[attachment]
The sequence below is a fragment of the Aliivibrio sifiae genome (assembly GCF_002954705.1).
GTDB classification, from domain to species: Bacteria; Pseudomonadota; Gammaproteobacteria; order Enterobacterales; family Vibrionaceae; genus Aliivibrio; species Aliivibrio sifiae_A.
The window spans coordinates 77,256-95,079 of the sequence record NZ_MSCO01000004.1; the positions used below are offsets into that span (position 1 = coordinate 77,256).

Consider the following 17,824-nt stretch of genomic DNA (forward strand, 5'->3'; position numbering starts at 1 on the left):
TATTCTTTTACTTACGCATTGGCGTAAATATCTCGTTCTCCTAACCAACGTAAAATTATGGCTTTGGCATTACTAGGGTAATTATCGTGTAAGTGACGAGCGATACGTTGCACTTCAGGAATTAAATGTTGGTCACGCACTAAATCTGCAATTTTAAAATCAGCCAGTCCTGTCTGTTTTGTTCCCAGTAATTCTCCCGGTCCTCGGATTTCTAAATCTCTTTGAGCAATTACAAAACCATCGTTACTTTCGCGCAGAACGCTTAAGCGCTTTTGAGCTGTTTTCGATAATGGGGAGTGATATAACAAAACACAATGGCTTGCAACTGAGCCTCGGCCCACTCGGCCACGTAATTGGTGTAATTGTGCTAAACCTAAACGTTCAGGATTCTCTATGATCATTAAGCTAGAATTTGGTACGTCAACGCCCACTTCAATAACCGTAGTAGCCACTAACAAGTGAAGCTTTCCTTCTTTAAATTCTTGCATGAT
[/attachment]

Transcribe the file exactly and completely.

The sequence below is a fragment of the Aliivibrio sifiae genome (assembly GCF_002954705.1).
GTDB classification, from domain to species: Bacteria; Pseudomonadota; Gammaproteobacteria; order Enterobacterales; family Vibrionaceae; genus Aliivibrio; species Aliivibrio sifiae_A.
The window spans coordinates 77,256-95,079 of the sequence record NZ_MSCO01000004.1; the positions used below are offsets into that span (position 1 = coordinate 77,256).

Consider the following 17,824-nt stretch of genomic DNA (forward strand, 5'->3'; position numbering starts at 1 on the left):
TATTCTTTTACTTACGCATTGGCGTAAATATCTCGTTCTCCTAACCAACGTAAAATTATGGCTTTGGCATTACTAGGGTAATTATCGTGTAAGTGACGAGCGATACGTTGCACTTCAGGAATTAAATGTTGGTCACGCACTAAATCTGCAATTTTAAAATCAGCCAGTCCTGTCTGTTTTGTTCCCAGTAATTCTCCCGGTCCTCGGATTTCTAAATCTCTTTGAGCAATTACAAAACCATCGTTACTTTCGCGCAGAACGCTTAAGCGCTTTTGAGCTGTTTTCGATAATGGGGAGTGATATAACAAAACACAATGGCTTGCAACTGAGCCTCGGCCCACTCGGCCACGTAATTGGTGTAATTGTGCTAAACCTAAACGTTCAGGATTCTCTATGATCATTAAGCTAGAATTTGGTACGTCAACGCCCACTTCAATAACCGTAGTAGCCACTAACAAGTGAAGCTTTCCTTCTTTAAATTCTTGCATGAT